Liturgy is the “soul” of the Church. Each Particular Church has its own specific liturgy. For example, Maronites celebrate their own liturgical tradition, as do the Coptic, Chaldean, Armenian, Latin, and Byzantine Churches. Liturgy is what makes a Church fully “Herself,” and makes the Particular Church a gift to the Universal Church. For this reason, we must respect and protect the integrity of liturgy, safeguard its power to transform and pass this sacred work intact to the next generation, so that through the liturgy Christ may continue to do in others what He has done in us.—Liturgy and Prayer, Third Pastoral Letter of Most Reverend Gregory J. Mansour, STL, Eparchial Bishop of St. Maron of Brooklyn, 14 September 2008.
Worship in spirit and in truth.
Friday, January 23, 2015
Thursday, January 22, 2015
Lawrie McFarlane: UVic ruling violates Charter of Rights intent
LAWRIE MCFARLANE / TIMES COLONIST
JANUARY 22, 2015
In a deeply subversive decision, the B.C. Supreme Court has ruled that our Charter of Rights governs only those interactions that take place between the state and its citizens. All our other dealings — with private corporations, charities, banks, restaurants — indeed, any non-governmental enterprise — are exempt.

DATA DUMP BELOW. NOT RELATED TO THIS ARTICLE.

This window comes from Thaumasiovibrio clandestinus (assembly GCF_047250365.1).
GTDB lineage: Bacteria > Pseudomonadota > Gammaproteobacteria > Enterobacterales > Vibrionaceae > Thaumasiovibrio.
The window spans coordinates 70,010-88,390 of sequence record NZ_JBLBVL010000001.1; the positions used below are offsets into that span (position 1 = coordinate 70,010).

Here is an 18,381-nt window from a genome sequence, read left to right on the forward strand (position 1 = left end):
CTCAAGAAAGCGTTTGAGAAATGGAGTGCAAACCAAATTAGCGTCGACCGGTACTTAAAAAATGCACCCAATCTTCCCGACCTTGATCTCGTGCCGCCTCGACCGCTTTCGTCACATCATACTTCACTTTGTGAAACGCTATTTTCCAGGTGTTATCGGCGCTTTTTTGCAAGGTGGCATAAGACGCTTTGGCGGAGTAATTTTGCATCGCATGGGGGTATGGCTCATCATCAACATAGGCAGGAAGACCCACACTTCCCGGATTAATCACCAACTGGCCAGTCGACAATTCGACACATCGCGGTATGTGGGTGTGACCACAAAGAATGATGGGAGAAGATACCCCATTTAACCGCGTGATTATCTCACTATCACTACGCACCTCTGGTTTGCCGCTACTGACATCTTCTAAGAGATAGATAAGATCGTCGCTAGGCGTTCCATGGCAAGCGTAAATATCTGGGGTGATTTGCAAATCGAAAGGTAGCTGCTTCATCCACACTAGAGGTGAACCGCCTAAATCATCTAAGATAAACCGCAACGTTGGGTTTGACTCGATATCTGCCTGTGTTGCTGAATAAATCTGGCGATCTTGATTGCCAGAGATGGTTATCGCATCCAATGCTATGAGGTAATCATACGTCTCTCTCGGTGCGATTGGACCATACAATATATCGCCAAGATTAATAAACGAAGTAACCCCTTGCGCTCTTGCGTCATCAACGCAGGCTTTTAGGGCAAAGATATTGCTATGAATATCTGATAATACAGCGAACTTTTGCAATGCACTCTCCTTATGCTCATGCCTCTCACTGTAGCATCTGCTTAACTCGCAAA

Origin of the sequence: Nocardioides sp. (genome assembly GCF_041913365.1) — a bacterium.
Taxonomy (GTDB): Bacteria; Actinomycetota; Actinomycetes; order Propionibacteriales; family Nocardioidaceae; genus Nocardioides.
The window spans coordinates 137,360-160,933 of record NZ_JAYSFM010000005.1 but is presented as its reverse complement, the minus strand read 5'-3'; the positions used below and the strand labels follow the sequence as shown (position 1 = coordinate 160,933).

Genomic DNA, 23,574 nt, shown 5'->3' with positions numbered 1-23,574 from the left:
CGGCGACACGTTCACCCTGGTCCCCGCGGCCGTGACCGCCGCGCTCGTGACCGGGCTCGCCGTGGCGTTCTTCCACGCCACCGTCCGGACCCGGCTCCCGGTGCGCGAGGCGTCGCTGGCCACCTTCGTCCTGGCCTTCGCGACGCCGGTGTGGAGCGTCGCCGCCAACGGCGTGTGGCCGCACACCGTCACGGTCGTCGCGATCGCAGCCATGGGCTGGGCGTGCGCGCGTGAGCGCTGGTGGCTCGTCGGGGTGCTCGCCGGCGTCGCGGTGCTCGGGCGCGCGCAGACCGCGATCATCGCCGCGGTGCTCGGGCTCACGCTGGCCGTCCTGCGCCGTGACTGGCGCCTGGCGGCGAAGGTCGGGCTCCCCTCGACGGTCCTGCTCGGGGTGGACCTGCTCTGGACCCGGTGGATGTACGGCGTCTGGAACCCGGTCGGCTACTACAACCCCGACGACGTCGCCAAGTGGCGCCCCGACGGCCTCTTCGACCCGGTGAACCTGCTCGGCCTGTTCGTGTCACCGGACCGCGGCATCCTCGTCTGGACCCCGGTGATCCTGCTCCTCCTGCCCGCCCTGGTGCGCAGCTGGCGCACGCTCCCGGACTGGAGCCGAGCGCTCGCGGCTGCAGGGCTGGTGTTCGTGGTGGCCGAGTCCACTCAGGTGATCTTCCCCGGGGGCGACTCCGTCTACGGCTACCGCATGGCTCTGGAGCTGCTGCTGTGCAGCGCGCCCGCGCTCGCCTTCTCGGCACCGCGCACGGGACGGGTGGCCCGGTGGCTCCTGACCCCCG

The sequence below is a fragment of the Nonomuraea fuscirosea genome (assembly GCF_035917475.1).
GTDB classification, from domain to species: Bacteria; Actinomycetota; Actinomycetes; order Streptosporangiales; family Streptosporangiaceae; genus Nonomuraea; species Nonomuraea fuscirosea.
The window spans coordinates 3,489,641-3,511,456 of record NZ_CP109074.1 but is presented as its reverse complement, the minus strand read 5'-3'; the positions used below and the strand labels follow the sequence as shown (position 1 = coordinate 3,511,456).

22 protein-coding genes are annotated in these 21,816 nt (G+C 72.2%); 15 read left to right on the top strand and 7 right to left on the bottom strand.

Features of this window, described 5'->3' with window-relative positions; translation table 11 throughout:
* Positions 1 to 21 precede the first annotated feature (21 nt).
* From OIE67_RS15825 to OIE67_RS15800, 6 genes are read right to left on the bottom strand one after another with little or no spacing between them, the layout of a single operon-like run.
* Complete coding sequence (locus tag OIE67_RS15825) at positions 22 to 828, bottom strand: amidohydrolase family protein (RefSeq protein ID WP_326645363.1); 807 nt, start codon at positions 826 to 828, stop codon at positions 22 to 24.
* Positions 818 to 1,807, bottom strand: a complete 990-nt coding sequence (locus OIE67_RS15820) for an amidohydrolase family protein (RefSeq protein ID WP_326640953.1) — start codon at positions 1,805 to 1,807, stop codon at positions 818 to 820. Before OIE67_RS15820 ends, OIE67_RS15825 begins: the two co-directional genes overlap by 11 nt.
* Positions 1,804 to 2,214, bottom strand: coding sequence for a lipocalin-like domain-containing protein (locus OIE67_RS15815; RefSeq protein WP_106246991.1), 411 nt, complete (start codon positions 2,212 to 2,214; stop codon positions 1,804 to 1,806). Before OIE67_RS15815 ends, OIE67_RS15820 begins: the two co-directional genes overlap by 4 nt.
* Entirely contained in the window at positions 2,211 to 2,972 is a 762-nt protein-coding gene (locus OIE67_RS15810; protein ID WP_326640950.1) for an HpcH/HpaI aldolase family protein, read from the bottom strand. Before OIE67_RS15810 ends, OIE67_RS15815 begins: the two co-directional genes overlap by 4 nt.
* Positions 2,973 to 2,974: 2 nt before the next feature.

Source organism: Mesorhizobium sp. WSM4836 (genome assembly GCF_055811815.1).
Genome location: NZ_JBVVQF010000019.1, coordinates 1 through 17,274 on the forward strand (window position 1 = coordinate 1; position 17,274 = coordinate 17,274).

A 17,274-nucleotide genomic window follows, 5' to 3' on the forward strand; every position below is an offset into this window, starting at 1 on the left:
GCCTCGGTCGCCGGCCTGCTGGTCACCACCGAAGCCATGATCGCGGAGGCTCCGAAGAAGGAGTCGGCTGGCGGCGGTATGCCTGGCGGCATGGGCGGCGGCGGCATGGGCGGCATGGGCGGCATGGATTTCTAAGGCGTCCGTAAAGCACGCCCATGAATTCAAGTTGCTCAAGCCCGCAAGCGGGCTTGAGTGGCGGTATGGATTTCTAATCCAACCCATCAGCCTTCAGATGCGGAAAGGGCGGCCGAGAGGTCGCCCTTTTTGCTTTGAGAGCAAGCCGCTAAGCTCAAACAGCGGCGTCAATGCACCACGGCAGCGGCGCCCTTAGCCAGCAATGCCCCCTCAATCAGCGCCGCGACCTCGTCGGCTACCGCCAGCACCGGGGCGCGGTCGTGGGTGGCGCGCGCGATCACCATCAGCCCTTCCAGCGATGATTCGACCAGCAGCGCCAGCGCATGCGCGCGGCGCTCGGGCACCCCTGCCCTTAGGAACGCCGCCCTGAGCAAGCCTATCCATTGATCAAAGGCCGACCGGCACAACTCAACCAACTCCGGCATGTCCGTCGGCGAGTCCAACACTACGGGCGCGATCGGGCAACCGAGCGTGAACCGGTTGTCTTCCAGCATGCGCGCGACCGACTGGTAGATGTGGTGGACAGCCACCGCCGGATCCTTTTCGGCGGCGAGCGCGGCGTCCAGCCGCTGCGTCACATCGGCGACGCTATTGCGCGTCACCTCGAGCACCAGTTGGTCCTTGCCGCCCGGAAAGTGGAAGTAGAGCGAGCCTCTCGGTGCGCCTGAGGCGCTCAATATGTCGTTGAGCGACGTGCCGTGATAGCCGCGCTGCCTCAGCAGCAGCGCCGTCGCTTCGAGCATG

According to this view of things, fundamental rights such as freedom of speech and religion, of assembly and association, are guaranteed merely when dealing with public officials. Otherwise, you’re on your own.
The case arose from a dispute between the University of Victoria’s Students’ Society and an anti-abortion group (that is, pro life group). The B.C. Civil Liberties Association took the Students’ Society to court, alleging it had infringed on free speech on campus.